World Economy

Mexico GDP Likely to Fall by 0.45bp

Mexico GDP Likely to Fall by 0.45bpMexico GDP Likely to Fall by 0.45bp

Mexico’s gross domestic product is expected to fall by 0.45 basis point in the event of a North American Free Trade Agreement breakup. Long-term growth would likely decline to 2% from 2.5% currently. Nevertheless, a permanent real depreciation of the peso could also offset this effect, Barclays Research reported.

In particular, Mexican authorities have made clear that it will not concede these proposals and the government is working on a “Plan B”, in case President Donald Trump decides to pull out from the agreement. This plan includes expanding free trade agreements with Argentina, Brazil and Japan, and to continue the Trans-Pacific Partnership discussions, Econotimes online reported.

In a scenario of a US exit from NAFTA, the likely scenario for Mexico would be the application of Most Favored Nation tariffs agreed on by the World Trade Organization. It is highly unlikely that the US would deviate from WTO rules by imposing generalized tariffs on Mexican imports. This action would make the US vulnerable to retaliation from other nations leading to a situation out of the scope of NAFTA.

The textile production sector would be hit the hardest; Mexican exports to the US could potentially fall 4.8% in the short run and 9.7% in the long run. However, this subsector represents only 0.7% of the GDP and exports with 62% of Mexican value added. Processed food exports could decline 2.6% in the short run and 3.8% in the long run, which would be a more notable drag on the economy (4.5%), the report added.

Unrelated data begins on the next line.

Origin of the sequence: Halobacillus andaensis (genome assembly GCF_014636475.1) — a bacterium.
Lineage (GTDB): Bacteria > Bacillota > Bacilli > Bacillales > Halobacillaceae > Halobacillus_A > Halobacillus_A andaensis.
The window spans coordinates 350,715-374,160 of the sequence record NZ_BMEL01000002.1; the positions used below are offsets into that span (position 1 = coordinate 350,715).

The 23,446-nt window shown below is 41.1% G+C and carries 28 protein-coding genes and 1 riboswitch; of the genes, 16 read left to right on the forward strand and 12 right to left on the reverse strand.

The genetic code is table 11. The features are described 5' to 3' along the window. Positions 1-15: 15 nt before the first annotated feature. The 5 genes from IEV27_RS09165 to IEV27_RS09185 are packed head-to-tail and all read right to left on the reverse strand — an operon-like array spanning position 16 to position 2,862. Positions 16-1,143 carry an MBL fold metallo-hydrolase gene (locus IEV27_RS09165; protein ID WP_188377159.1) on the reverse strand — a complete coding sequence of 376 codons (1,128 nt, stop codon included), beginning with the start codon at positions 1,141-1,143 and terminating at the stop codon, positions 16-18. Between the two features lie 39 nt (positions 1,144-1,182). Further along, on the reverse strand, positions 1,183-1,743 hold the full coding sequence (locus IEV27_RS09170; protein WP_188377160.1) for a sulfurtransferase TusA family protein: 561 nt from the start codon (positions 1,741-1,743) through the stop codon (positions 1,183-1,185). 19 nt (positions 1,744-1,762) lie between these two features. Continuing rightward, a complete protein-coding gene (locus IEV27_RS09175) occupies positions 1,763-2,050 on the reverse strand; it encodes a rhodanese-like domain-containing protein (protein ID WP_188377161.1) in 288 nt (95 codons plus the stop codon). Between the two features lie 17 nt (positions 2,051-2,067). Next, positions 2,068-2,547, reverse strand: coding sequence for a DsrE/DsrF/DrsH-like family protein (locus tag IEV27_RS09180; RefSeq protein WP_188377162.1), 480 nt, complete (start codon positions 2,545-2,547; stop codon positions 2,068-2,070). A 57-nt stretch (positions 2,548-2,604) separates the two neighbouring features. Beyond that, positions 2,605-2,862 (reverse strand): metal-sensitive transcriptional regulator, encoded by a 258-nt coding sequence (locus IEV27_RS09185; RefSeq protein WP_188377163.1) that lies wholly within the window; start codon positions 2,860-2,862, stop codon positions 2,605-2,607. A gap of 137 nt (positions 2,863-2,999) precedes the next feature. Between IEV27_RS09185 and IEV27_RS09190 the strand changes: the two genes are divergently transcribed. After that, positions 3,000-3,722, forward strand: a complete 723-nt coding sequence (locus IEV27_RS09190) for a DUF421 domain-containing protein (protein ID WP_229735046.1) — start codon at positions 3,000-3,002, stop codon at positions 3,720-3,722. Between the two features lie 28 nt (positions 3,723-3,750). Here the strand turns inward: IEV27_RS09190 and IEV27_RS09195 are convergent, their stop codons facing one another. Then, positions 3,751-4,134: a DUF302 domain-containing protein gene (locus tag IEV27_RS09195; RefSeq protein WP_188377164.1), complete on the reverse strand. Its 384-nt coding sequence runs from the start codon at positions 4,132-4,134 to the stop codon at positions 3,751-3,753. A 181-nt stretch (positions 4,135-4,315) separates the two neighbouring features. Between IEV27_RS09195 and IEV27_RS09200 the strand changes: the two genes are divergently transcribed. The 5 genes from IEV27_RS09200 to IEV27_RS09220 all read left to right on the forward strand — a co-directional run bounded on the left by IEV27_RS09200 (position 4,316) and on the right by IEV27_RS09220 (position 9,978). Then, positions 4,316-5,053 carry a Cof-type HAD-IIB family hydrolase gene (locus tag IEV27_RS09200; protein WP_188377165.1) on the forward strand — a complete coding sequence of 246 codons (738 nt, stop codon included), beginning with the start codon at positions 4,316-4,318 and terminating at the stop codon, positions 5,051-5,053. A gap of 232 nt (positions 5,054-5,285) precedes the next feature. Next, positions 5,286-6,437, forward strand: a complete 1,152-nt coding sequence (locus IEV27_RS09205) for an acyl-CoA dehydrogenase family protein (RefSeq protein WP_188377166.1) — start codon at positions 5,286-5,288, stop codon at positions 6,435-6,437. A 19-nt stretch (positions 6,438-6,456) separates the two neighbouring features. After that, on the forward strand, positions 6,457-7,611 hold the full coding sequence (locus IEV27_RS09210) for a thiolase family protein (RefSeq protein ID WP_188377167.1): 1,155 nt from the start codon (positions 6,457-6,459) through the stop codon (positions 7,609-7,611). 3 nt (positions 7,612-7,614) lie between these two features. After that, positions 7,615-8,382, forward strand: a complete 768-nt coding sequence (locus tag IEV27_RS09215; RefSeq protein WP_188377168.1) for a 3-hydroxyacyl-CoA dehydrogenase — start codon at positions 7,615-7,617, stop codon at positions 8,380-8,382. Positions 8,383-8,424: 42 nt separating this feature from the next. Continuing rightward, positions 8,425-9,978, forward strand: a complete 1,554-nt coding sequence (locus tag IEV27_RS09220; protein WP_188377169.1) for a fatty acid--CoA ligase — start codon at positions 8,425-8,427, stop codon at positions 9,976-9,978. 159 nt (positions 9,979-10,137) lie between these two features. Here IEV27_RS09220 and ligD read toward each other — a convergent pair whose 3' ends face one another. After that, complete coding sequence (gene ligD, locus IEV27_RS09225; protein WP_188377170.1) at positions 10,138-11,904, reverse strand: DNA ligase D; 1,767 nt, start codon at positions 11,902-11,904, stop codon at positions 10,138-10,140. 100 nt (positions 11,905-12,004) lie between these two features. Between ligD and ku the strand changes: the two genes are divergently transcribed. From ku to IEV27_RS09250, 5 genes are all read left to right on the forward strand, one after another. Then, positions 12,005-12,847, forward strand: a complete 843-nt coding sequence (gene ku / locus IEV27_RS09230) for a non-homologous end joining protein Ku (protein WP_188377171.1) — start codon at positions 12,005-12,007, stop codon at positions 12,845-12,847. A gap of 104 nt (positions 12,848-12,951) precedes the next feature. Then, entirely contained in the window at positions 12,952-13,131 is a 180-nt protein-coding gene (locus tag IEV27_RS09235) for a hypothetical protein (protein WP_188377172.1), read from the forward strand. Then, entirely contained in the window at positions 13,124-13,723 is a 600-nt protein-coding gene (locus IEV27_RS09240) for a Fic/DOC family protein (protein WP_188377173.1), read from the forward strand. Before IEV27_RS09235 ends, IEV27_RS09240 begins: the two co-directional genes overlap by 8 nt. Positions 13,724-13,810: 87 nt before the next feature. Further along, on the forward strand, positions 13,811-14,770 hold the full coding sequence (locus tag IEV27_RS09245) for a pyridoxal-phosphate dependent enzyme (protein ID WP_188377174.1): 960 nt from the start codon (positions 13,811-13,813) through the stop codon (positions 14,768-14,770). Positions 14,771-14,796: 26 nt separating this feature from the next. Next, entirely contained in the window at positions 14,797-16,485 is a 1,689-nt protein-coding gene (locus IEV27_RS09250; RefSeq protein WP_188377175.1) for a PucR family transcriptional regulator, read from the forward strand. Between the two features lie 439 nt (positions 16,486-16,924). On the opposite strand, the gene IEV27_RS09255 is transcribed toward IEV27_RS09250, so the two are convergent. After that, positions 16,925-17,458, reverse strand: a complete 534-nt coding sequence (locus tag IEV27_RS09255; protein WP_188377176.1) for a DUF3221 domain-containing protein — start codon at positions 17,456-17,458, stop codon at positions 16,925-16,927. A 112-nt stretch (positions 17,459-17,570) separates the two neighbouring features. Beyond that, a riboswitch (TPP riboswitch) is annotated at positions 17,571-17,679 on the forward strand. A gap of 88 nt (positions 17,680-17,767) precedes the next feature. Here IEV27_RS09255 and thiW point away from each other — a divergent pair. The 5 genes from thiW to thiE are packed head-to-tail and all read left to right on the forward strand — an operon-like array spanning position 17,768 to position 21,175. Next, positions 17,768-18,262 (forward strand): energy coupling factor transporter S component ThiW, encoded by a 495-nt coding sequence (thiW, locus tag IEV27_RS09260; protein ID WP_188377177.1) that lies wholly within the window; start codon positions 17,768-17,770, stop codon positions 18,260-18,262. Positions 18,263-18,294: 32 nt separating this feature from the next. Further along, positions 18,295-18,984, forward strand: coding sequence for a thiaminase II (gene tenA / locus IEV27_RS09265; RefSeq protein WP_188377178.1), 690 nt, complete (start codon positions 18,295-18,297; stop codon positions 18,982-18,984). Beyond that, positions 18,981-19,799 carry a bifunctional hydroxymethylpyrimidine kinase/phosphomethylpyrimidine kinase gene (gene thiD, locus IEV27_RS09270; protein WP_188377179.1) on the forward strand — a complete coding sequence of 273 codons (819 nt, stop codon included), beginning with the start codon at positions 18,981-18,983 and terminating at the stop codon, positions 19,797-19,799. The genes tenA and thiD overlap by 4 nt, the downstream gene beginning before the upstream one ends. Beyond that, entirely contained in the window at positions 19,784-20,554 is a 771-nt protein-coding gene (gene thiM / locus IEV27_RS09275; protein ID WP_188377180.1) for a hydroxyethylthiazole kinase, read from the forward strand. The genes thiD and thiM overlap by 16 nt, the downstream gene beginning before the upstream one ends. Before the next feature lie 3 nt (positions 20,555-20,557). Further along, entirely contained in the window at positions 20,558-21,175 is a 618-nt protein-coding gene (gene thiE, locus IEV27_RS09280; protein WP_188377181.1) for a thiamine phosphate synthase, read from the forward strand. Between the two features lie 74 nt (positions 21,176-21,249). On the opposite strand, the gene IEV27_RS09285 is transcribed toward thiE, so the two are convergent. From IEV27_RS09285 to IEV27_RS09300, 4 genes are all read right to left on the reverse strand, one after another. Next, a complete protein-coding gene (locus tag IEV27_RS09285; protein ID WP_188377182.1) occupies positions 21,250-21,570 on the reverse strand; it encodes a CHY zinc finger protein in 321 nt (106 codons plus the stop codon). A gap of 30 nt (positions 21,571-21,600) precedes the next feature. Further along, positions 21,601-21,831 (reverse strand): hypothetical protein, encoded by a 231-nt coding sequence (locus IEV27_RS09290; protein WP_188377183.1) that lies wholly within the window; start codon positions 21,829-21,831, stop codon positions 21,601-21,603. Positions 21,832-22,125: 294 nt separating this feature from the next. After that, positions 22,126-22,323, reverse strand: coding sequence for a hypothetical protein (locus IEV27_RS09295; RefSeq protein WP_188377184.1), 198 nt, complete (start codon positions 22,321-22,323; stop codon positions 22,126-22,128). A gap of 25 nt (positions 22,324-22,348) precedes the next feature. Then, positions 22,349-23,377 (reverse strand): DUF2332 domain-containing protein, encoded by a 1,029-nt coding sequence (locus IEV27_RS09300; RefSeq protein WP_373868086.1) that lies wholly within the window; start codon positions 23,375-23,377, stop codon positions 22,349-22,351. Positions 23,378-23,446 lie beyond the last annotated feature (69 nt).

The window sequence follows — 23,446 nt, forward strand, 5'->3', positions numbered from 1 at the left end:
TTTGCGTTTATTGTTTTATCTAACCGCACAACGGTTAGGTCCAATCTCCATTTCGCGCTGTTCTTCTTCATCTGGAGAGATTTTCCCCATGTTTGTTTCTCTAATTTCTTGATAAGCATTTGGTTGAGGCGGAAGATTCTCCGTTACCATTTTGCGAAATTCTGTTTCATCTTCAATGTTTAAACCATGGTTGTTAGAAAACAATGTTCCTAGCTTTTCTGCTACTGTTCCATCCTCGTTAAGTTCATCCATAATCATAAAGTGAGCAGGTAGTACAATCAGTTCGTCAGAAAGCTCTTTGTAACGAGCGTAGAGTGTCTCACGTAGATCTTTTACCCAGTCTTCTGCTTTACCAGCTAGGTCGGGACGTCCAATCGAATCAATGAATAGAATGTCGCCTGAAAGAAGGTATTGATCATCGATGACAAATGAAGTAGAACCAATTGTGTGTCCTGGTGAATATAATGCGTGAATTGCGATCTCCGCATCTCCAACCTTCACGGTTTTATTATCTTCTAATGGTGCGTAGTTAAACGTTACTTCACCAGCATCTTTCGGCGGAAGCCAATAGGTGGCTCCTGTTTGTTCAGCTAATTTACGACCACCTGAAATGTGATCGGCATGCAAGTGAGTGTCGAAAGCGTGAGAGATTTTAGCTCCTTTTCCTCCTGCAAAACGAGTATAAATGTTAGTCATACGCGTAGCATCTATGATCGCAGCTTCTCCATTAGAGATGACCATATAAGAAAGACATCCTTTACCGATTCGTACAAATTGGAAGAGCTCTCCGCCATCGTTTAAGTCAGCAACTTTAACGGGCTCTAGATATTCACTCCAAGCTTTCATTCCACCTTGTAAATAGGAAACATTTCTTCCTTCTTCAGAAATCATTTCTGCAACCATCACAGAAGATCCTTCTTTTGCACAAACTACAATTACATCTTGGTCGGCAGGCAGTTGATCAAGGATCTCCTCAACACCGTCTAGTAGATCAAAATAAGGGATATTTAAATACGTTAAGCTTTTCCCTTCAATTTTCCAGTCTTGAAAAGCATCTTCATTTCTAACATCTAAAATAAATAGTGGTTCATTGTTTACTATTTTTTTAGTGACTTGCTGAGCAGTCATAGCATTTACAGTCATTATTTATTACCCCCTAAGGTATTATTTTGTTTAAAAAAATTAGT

NAFTA, which went into force in 1994, eliminated almost all tariff and quota barriers on trade among the United States, Canada and Mexico. The agreement also simplifies cross-border investment and expands cooperation on environment and labor issues.

If the renegotiation of the NAFTA encounters trouble, it could affect other areas of cooperation with the US such as security and immigration, Mexican Foreign Minister Luis Videgaray said, Bloomberg reported.

“It’s good for Mexico that we cooperate with the US on security and also on migration and many other issues,” Videgaray said Saturday on the sidelines of the Asia-Pacific Economic Cooperation summit in Vietnam. “But it’s a fact of life and there is a political reality that a bad outcome on NAFTA will have some impact on that,” he said. “We don’t want that to happen, and we’re working hard to get to a good outcome.”


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